Child checking needle before giving teddy bear a shot

COVID-19 Vaccines and Young Children Frequently Asked Questions

Can children younger than 5 years old get the COVID-19 vaccine?

Yes. The COVID-19 vaccine has received emergency use authorization by the FDA and the CDC recommends COVID-19 vaccines for everyone ages 6 months and older.

Is the COVID-19 vaccine safe for infants, toddlers, and preschoolers?

Yes. The FDA and the Centers for Disease Control (CDC) have carefully reviewed the data submitted from the vaccine producers to ensure the vaccine is safe for children 6 months to 6 years old. Approval is only given if the vaccine is shown to be safe and the reviewers conclude that the benefits outweigh any potential risks.

What brands of COVID-19 vaccine have been approved for young children?

Both Pfizer and Moderna have been approved for young children. The two brands use the same technology, but they have differences. Pfizer’s vaccine for children younger than 5 years old is three doses, and Moderna’s vaccine for children younger than 6 years old is two doses. Pfizer's vaccine is one-tenth the adult dose, and Moderna's vaccine is one-quarter the adult dose.

Is the COVID-19 vaccine effective for children younger than 6 years old?

Yes. The vaccines produce a strong immune response in young children and protect against severe disease. The bivalent vaccine provides improved protection against the more recently circulating viruses.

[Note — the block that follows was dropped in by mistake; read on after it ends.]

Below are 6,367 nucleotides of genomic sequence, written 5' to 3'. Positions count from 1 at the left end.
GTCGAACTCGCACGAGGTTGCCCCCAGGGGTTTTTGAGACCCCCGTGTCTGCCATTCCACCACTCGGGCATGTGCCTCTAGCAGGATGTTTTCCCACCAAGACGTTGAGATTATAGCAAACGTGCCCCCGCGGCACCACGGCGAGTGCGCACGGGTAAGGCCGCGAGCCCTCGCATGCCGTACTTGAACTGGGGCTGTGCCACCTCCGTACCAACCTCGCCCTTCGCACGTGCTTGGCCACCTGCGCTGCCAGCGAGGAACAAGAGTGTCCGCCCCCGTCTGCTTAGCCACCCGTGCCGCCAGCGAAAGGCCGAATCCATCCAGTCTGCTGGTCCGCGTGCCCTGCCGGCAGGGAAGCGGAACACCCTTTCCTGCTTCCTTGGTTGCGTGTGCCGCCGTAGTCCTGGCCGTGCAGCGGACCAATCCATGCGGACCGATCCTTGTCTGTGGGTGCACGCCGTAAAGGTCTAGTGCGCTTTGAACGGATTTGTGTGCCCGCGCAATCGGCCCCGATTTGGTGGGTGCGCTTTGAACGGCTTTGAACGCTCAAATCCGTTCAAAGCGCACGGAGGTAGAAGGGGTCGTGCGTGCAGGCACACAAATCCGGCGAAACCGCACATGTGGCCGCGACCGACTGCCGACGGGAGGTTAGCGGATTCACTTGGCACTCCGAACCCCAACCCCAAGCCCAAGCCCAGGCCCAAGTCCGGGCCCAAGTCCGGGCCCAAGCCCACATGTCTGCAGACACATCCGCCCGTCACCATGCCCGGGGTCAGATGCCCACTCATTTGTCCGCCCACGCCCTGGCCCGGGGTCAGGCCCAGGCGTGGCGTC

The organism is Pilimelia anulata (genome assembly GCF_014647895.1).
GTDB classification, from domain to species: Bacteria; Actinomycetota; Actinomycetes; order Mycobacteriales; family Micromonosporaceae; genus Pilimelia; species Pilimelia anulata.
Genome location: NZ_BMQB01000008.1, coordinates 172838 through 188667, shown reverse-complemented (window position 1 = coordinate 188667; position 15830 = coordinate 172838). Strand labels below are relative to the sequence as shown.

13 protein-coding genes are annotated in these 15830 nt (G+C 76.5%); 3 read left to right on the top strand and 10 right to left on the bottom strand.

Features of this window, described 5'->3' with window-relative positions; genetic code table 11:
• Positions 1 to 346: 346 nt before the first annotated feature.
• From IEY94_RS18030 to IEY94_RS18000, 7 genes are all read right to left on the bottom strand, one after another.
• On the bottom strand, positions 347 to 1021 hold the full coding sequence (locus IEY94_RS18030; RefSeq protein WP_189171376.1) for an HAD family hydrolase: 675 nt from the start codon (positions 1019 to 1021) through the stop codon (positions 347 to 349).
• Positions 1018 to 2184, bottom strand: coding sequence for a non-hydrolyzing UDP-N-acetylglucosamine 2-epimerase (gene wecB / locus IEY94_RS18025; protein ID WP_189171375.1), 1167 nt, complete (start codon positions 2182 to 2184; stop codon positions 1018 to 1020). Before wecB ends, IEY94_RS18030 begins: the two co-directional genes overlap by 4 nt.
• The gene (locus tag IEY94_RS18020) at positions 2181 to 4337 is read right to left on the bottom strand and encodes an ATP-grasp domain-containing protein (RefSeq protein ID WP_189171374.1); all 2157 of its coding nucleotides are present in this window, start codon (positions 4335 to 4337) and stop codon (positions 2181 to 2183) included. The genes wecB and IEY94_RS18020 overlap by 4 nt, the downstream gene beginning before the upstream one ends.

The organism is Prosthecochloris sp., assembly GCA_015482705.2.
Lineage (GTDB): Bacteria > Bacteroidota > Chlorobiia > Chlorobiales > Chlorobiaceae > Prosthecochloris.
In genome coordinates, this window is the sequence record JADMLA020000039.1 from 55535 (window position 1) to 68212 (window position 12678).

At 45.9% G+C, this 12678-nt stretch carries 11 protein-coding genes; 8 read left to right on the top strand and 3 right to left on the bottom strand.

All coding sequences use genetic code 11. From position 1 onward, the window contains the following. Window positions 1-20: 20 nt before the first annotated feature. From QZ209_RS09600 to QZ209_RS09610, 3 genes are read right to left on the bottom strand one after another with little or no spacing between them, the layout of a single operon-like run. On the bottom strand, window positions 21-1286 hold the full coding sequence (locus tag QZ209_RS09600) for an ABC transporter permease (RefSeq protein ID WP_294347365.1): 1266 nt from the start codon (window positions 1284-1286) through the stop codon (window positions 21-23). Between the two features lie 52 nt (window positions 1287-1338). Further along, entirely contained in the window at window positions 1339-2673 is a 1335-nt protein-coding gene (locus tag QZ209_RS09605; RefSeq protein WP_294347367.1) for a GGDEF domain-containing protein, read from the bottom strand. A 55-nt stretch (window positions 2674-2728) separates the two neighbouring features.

Will my child be required to get the vaccine for child care entry?

Maybe, but not yet. Each state's government decides which vaccines are required for school or child care entry. California will require students to get vaccinated for COVID-19 after the FDA gives full approval of the vaccine for children. The mandate will first take effect for students 12-18 years old, followed by students 5-11 years old. At this time, there is no requirement for COVID-19 vaccination for child care entry.

If my child had COVID-19 do they still need the vaccine?

Yes. Your child should get the COVID-19 vaccine even if they’ve already had COVID-19. Studies show that people who had COVID-19 and got the vaccine had a stronger immune response than those who had COVID-19 and did not get the vaccine. To reduce the risk of being infected again with COVID-19 or becoming severly ill, children who have had the disease should get the vaccine. Wait until children are no longer infected and check with their health care provider before getting the vaccine.

What is a bivalent vaccine?

Bivalent COVID-19 vaccines have mRNA from the original COVID-19 strain and mRNA from the omicron variants BA.4 and BA.5. The bivalent booster is broadly protective against COVID-19, and it provides better protection against the omicron variant than previous boosters.

Can my child get a bivalent booster?

Yes. Children 6 months and older can get a bivalent COVID-19 booster. Encourage parents in your program to talk to their child’s health care provider about their COVID-19 vaccines.
•    Children ages 6 months through 5 years old who completed their Moderna primary series can get a Moderna bivalent booster two months after the final primary series dose.
•    Children 6 months through 4 years old who had all three doses of the Pfizer primary monovalent series more than two months ago can get a Pfizer bivalent booster. Children 6 months through 4 years old who had a bivalent Pfizer vaccine as the third dose in their primary series are not eligble for a booster.